Legal opinion states that schools that are among the lowest-achieving 5 percent of all public schools for three years may be shut down.
Michigan Attorney General Bill Schuette says Detroit schools that are among the lowest-achieving 5 percent of all public schools for three years may be shut down.
Schuette issued an official legal opinion meant to clarify state law regarding the closure of underachieving schools in Detroit by the State School Reform Officer.
“The law is clear: Michigan parents and their children do not have to be stuck indefinitely in a failing school,” says Schuette.
“Detroit students and parents deserve accountability and high-performing schools. If a child can’t spell opportunity, they won’t have opportunity.”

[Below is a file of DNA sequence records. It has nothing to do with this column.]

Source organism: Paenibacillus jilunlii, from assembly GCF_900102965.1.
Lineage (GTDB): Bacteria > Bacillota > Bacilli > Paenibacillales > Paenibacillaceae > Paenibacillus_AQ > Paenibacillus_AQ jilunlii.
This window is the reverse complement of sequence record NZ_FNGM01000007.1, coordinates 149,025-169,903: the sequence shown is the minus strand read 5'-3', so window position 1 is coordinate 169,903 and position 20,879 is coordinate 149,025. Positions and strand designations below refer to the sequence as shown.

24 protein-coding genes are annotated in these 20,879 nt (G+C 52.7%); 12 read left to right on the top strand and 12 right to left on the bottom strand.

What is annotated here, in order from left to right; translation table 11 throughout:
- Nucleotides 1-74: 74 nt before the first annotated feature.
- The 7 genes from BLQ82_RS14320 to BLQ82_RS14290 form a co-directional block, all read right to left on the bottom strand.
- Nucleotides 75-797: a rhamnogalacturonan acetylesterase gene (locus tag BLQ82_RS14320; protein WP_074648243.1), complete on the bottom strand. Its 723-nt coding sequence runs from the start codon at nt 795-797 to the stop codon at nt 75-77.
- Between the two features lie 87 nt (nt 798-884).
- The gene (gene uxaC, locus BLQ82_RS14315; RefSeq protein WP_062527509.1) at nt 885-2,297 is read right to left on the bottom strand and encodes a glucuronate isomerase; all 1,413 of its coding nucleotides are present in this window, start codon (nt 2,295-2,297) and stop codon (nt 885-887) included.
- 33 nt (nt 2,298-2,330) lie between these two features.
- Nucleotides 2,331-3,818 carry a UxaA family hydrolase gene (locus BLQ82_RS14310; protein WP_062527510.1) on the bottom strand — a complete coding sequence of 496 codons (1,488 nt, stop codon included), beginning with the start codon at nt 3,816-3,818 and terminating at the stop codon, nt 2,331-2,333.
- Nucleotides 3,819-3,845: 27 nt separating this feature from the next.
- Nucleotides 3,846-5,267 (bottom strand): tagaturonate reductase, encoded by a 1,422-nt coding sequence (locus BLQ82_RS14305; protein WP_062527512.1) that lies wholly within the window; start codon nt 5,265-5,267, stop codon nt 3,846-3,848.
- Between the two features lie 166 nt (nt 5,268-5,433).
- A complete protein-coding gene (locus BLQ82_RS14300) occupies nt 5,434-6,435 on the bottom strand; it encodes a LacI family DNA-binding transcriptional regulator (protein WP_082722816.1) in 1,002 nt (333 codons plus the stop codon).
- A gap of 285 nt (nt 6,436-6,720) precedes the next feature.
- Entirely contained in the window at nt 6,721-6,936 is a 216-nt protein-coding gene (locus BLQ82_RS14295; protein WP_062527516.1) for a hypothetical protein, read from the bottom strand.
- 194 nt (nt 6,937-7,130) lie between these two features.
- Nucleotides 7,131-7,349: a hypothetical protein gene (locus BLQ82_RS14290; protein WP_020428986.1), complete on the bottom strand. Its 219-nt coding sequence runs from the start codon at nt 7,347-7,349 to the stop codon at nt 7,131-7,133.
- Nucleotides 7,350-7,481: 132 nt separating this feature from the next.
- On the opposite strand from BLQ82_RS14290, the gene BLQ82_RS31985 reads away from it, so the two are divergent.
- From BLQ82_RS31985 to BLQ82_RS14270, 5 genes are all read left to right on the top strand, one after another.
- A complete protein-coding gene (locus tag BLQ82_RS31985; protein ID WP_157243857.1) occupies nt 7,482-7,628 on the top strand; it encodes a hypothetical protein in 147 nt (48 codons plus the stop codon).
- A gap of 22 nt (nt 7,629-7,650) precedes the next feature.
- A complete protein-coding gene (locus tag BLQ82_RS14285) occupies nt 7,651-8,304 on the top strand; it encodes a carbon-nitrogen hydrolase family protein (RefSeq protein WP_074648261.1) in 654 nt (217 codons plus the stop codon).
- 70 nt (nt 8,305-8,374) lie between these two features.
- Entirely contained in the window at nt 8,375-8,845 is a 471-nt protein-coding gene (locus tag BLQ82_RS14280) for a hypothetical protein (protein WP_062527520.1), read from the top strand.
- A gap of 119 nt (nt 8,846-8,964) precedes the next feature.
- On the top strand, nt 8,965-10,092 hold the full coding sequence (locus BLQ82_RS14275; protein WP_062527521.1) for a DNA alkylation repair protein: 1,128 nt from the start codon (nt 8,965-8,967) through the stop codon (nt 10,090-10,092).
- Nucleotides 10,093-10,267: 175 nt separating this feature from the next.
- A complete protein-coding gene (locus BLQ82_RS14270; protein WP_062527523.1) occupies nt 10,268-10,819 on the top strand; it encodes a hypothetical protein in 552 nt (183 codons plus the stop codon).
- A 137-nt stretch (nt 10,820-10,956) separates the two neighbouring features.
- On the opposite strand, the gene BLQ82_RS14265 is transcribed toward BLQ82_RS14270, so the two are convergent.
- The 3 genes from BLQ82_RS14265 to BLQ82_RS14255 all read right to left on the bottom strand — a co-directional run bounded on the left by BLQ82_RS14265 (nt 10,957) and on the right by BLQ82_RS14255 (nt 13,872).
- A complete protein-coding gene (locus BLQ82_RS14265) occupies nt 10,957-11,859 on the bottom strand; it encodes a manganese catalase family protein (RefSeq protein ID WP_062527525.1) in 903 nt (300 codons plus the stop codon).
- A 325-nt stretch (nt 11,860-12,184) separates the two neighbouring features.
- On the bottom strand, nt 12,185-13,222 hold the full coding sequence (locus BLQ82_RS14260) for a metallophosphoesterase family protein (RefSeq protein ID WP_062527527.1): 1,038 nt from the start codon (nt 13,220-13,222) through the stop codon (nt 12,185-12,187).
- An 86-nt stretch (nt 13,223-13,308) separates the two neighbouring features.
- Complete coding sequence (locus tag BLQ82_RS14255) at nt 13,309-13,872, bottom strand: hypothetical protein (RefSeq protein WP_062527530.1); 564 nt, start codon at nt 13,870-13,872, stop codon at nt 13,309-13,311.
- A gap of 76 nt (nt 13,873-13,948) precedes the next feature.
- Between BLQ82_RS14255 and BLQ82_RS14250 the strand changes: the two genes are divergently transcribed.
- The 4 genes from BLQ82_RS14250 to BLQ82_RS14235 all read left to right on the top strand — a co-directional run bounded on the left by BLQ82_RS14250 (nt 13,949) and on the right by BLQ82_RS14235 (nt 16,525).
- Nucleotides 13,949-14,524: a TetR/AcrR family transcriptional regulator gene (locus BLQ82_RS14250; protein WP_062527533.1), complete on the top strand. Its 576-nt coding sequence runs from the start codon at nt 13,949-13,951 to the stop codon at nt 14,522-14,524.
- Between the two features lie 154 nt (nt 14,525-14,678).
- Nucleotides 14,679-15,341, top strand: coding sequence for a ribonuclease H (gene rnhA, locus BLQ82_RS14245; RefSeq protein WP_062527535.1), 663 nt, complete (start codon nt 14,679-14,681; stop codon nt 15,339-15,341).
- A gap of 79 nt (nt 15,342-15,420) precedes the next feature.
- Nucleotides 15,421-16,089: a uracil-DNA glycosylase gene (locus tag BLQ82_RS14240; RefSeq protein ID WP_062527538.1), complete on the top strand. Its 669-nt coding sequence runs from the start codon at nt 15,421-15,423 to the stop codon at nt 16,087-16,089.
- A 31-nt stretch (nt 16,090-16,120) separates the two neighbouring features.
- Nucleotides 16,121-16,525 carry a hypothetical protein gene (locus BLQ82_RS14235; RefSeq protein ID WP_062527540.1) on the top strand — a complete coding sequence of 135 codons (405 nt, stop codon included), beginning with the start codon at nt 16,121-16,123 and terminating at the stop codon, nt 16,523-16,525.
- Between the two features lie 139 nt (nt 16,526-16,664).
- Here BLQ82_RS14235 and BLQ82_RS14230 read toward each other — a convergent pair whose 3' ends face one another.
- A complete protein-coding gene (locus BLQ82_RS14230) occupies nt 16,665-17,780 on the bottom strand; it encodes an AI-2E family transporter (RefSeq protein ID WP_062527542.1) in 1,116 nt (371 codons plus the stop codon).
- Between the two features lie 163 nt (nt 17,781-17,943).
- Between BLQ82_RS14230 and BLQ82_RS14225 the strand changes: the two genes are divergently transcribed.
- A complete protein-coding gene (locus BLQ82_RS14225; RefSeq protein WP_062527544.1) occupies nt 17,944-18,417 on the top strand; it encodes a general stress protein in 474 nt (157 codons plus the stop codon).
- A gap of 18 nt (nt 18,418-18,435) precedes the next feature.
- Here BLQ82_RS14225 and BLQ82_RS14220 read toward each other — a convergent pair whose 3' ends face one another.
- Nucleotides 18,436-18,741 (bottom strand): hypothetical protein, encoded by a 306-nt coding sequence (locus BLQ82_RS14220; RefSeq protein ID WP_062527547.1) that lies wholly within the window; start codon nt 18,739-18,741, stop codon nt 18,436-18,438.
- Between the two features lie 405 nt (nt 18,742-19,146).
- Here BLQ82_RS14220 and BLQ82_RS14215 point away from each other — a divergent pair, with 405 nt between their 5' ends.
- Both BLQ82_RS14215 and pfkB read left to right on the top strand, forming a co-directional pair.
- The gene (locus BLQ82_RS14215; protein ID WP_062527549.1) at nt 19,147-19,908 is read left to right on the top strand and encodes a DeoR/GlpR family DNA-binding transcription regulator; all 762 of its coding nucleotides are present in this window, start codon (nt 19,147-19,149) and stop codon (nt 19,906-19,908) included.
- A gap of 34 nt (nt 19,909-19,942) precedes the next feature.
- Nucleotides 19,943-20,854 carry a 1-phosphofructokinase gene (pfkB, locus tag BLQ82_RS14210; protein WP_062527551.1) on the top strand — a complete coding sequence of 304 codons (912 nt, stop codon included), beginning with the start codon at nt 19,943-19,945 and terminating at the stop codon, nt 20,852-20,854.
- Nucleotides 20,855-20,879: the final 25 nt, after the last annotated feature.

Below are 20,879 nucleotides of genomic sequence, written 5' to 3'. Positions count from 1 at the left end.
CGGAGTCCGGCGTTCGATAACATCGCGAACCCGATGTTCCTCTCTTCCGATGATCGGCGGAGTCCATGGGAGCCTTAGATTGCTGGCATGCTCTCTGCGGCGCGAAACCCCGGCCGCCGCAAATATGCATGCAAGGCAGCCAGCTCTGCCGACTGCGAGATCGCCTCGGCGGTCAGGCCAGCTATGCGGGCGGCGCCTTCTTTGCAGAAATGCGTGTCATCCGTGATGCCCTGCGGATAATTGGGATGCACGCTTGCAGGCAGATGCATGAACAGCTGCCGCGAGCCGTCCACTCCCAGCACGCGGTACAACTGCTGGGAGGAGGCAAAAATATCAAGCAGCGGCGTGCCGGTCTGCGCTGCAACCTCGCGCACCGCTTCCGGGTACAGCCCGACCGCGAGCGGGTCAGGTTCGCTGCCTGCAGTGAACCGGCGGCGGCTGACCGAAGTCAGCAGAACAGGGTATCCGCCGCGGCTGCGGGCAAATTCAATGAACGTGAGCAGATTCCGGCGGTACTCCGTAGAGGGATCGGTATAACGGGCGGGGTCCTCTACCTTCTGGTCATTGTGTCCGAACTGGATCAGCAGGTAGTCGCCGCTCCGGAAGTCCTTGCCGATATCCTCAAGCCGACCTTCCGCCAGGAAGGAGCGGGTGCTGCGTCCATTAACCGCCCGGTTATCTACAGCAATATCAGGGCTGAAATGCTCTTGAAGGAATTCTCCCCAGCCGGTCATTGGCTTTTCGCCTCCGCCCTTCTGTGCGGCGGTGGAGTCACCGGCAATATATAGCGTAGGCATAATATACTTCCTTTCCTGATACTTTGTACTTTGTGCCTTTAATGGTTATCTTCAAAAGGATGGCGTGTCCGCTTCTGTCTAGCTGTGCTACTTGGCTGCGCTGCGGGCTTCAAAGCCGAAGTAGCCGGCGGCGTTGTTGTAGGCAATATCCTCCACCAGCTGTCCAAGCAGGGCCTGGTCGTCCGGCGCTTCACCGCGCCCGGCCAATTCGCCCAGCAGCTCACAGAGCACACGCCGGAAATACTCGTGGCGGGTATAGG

The opinion means that any school operated by the Detroit Public School Community District that was on the list of lowest-achieving schools for the 2015-2016, 2014-2015, and 2013-2014 school years is subject to closure.
The Detroit Free Press reports that 47 schools in the Detroit Public Schools Community District are on the most recent list of the worst-performing schools that has been released by the state School Reform Office. Nineteen have been on the list for at least two years. The next list is expected to come out in early November.
Schuette also says in the opinion that the Reform Officer is required to close failing schools unless closure would result in an unreasonable hardship because there are not enough other public school options available.